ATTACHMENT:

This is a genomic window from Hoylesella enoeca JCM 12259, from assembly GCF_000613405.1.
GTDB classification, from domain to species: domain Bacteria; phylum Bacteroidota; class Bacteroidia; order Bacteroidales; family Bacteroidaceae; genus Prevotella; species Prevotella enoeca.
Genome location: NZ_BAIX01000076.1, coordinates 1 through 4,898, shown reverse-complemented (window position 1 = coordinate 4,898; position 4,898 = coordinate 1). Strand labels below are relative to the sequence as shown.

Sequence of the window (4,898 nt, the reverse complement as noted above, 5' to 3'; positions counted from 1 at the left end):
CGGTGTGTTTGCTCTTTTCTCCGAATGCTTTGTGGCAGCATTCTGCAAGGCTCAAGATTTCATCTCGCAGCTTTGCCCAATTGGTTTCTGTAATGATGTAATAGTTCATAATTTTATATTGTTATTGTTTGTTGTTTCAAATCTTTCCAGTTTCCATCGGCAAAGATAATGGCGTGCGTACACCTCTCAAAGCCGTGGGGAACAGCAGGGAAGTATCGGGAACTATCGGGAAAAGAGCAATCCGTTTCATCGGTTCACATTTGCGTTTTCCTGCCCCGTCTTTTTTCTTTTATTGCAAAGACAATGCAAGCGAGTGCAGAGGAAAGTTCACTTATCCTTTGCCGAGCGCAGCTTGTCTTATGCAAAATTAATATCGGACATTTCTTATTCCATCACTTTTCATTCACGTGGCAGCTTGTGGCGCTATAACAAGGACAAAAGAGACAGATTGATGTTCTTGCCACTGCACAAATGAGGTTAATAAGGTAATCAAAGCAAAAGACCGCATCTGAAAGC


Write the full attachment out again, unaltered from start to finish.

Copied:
This is a genomic window from Hoylesella enoeca JCM 12259, from assembly GCF_000613405.1.
GTDB classification, from domain to species: domain Bacteria; phylum Bacteroidota; class Bacteroidia; order Bacteroidales; family Bacteroidaceae; genus Prevotella; species Prevotella enoeca.
Genome location: NZ_BAIX01000076.1, coordinates 1 through 4,898, shown reverse-complemented (window position 1 = coordinate 4,898; position 4,898 = coordinate 1). Strand labels below are relative to the sequence as shown.

Sequence of the window (4,898 nt, the reverse complement as noted above, 5' to 3'; positions counted from 1 at the left end):
CGGTGTGTTTGCTCTTTTCTCCGAATGCTTTGTGGCAGCATTCTGCAAGGCTCAAGATTTCATCTCGCAGCTTTGCCCAATTGGTTTCTGTAATGATGTAATAGTTCATAATTTTATATTGTTATTGTTTGTTGTTTCAAATCTTTCCAGTTTCCATCGGCAAAGATAATGGCGTGCGTACACCTCTCAAAGCCGTGGGGAACAGCAGGGAAGTATCGGGAACTATCGGGAAAAGAGCAATCCGTTTCATCGGTTCACATTTGCGTTTTCCTGCCCCGTCTTTTTTCTTTTATTGCAAAGACAATGCAAGCGAGTGCAGAGGAAAGTTCACTTATCCTTTGCCGAGCGCAGCTTGTCTTATGCAAAATTAATATCGGACATTTCTTATTCCATCACTTTTCATTCACGTGGCAGCTTGTGGCGCTATAACAAGGACAAAAGAGACAGATTGATGTTCTTGCCACTGCACAAATGAGGTTAATAAGGTAATCAAAGCAAAAGACCGCATCTGAAAGC